Putney School, a prep boarding school for grades 9-12, needed a field house and retained Maclay Architects to design a green one.  Literally.  The ~$5 million green building is one of only a few net-zero energy buildings of its kind.  It's also a contender for LEED Platinum certification and boasts a number of impressive green elements.   


This 16,800 square-foot facility was designed for maximum energy efficiency, but that doesn't mean it's without green technology.  The field house is powered by a 36.8 kW field of 16 sun tracking photovoltaics.  Over the course of a year, the grid-tied system should neutralize energy costs. 

Putney School Field House has abundant sky lighting, and all other lighting is connected to daylighting and occupancy sensors. Windows automatically open for night-time flushing, and the ventilation system is connected to CO2 and occupancy sensors.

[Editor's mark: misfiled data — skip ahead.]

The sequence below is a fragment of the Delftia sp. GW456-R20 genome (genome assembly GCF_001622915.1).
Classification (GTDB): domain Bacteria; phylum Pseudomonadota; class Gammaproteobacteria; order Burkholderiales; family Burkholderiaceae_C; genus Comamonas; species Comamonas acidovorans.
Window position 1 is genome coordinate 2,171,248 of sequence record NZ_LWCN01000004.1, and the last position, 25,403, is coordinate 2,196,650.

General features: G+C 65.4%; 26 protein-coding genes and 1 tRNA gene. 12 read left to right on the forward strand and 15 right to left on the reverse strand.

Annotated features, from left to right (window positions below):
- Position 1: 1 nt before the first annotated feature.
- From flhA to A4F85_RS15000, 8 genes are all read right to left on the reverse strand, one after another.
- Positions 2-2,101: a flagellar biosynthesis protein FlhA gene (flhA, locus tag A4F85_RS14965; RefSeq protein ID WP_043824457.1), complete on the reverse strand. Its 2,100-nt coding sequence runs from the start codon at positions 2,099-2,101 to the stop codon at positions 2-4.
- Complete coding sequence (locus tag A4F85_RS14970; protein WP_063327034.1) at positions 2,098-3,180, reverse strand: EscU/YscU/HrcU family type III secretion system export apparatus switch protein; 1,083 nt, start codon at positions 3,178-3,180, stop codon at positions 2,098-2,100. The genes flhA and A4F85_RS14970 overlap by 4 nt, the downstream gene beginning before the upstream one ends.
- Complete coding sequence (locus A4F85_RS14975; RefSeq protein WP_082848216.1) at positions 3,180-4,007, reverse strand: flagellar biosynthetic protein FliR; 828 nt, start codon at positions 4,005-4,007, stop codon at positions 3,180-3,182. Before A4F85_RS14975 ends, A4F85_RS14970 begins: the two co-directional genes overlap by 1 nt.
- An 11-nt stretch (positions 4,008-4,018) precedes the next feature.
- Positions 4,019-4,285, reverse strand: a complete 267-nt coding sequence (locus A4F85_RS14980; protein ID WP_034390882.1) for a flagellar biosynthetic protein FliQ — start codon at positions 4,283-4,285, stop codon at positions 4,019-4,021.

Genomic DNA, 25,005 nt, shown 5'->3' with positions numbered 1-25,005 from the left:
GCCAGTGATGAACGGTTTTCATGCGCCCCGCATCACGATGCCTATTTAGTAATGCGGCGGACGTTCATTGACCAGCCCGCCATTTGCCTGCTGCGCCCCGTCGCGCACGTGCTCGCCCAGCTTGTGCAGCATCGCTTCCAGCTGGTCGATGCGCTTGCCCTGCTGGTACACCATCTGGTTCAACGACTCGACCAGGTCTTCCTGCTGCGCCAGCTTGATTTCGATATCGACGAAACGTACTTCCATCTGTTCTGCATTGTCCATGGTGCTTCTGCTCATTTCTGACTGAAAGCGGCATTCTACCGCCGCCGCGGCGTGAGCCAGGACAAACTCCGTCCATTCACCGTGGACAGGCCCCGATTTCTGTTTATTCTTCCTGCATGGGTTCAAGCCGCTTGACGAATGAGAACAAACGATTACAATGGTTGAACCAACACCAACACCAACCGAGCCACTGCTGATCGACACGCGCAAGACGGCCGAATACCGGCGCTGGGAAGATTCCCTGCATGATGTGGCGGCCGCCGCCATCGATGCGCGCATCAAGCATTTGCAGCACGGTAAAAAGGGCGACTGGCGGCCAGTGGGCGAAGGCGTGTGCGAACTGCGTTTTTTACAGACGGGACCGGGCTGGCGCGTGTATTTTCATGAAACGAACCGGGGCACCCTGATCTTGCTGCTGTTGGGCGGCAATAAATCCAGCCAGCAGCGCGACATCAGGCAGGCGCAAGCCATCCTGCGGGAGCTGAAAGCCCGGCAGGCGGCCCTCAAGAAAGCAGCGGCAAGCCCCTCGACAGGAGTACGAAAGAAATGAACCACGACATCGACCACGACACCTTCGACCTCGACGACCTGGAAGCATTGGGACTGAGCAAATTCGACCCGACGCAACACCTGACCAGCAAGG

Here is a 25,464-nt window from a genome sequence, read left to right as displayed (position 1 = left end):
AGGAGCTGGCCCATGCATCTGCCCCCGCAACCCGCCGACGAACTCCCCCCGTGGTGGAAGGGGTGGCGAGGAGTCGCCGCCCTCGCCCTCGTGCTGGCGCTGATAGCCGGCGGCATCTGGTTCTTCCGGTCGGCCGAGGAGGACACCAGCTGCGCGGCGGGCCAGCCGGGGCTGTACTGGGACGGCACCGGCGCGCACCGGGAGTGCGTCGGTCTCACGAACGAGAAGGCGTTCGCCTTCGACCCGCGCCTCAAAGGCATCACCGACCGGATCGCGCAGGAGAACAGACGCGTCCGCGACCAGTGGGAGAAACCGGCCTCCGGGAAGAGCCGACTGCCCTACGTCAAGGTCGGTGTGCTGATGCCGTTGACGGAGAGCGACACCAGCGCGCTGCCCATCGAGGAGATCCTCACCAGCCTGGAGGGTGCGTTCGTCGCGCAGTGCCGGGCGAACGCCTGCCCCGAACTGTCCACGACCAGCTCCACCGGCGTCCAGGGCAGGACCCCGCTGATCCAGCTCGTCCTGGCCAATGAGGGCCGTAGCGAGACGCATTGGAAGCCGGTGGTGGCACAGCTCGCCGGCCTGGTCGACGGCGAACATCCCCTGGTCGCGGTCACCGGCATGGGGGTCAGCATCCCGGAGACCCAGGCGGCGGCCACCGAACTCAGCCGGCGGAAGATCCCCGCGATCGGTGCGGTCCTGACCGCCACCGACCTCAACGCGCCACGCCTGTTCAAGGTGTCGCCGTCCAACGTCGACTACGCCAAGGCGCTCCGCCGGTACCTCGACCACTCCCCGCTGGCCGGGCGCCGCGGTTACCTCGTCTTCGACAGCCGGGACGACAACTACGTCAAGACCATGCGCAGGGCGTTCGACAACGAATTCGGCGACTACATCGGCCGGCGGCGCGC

The efficient building was constructed with R60 roof, R45 wall, and R20 foundation insulation.  Energy is also conserved with drainpipes that wrap around incoming water pipes to preheat what's being fed into the system.  Plus, everything is monitored. 

No irrigation is required and composting toilets minimize water usage (see below).  The compost is used for the farm.  All in all, this green building in Vermont is a fascinating display of the future of high-performance, green buildings.  






Photo credits: The Putney School and Maclay Architects.